The artists that did release albums this year made an impact on their craft while doing so. Of course, not everyone who released an R&B album in 2014 was a winner. Some were duds critically, some were duds commercially, some were both (those were the ones named after ex-wives) but it’s not important to focus on the losers.

To say that Teyana Taylor came out of nowhere wouldn’t be technically correct, but most people may not know about 2008’s “Google Me” or have their eyes peeled on the G.O.O.D. Music roster. Her album VII caught many by surprise, debuting at number one on Billboard’s Top R&B/Hip-Hop Albums. It was classic and simple, full of songwriting that made you contemplate dropping everything and finding your own Teyana Taylor, laid on top of bluesy guitar licks and sung through a come-hither whisper. There was no high bpm dance-crossover hit on the album, which is a fairly brave thing to do if you want to have a commercial success in 2014, but Taylor’s success proved that there was an interest in R&B that’s done in a traditional, simple, and clean way.


FKA twigs exploded onto the scene through the help of her stunning visuals and standout vocals. Although twigs may take some exception with even being called an R&B artist, her inclusion in the genre is important to helping it continue its expansion outwards. LP1 had twigs twisting her voice in choral acrobatics over production that would alternate between pulsing rhythms one minute and underwater drums the next. It was unlike any other album released this year in any genre, and one of the most notable instances of an artist spreading themselves across multiple crafts and practices in order to release a body of work—regardless of what genre you wanted to label that body of work.

But the strongest R&B album of 2014 may have been the one that was released as a buzzer beater. D’Angelo’s Black Messiah wasn’t just technically perfect—which, to be fair, isn’t an unrealistic expectation for something that took 14 years—but it was perfect because it was an R&B album with a message. While it may be true that D’Angelo’s album is really good music to have the sex to, the message contained within songs like “Charade” shouldn’t be overlooked because of its romantic composition. “All we wanted was a chance to talk / instead we only got outlined in chalk” is a lyric that grows more poignant as stories of cops abusing their powers become more prevalent. It’s a lyric that wouldn’t be out of place on a Public Enemy song from 1988, and it appears on an R&B album in 2014.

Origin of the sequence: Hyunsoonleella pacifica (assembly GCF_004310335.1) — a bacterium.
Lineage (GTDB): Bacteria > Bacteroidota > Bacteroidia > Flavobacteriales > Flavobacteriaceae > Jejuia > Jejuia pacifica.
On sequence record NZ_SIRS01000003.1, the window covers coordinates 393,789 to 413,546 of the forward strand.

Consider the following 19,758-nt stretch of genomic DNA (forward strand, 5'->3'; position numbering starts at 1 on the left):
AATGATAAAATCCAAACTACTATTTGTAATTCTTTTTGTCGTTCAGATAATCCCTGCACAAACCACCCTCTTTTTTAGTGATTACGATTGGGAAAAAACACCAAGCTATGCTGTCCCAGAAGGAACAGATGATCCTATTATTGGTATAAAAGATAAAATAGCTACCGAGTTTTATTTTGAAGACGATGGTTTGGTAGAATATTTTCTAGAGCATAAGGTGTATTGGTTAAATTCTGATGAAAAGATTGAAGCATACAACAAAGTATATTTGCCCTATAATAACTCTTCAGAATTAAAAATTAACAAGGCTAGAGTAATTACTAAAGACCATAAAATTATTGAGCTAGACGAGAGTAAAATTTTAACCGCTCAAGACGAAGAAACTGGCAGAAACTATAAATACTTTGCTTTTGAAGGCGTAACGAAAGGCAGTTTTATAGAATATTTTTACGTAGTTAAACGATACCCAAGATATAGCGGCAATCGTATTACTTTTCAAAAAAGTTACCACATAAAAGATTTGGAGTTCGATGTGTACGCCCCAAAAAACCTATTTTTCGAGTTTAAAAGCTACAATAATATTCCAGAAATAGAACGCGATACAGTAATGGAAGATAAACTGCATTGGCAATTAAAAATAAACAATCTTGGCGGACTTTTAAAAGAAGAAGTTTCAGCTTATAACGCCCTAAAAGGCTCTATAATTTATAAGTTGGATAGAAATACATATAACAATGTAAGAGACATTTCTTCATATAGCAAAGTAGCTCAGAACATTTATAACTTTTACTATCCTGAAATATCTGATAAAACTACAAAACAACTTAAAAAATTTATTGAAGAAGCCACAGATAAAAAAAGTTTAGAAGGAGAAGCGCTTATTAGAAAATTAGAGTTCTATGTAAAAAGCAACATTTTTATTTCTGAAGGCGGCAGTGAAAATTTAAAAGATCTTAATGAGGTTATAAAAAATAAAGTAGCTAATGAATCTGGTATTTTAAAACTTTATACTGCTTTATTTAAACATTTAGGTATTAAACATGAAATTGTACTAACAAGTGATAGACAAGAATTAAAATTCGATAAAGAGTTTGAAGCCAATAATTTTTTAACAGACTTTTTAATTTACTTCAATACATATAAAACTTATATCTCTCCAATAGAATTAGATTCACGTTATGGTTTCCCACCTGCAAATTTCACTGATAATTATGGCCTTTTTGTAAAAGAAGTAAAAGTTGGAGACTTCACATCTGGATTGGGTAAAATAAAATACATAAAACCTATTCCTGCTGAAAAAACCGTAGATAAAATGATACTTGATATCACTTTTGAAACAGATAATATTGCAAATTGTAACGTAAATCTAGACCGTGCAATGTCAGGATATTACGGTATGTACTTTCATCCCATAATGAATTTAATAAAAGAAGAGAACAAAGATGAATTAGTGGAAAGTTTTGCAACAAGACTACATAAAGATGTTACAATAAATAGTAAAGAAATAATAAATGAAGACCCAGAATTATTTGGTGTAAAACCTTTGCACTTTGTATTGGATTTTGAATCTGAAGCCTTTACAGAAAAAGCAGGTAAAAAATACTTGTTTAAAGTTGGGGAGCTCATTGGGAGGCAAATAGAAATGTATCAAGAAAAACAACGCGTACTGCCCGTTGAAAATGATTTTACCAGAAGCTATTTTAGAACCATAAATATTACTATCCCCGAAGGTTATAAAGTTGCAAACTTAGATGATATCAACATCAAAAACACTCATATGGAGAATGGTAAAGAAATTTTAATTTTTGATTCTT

The line between hip-hop and R&B has been slowly corroding over the past few years, but many assumed that R&B would be swallowed up by hip-hop, thanks in part to artists like Kid Cudi and Drake who sang just as often as they’d rap. But it appears that things are poised to go the other way as R&B builds more momentum with each passing year, especially as the genre seems to continue to expand its borders without worrying about contamination. While Country and Hip-Hop can be notoriously xenophobic when it comes to visiting and learning from other genres, R&B seems to embrace it, and it becomes stronger as a result. If the past year was any indication of what’s to come, 2015 should be another landmark for R&B.

Slava Pastuk really liked K.Michelle's album but couldn't work that in. - @SlavaP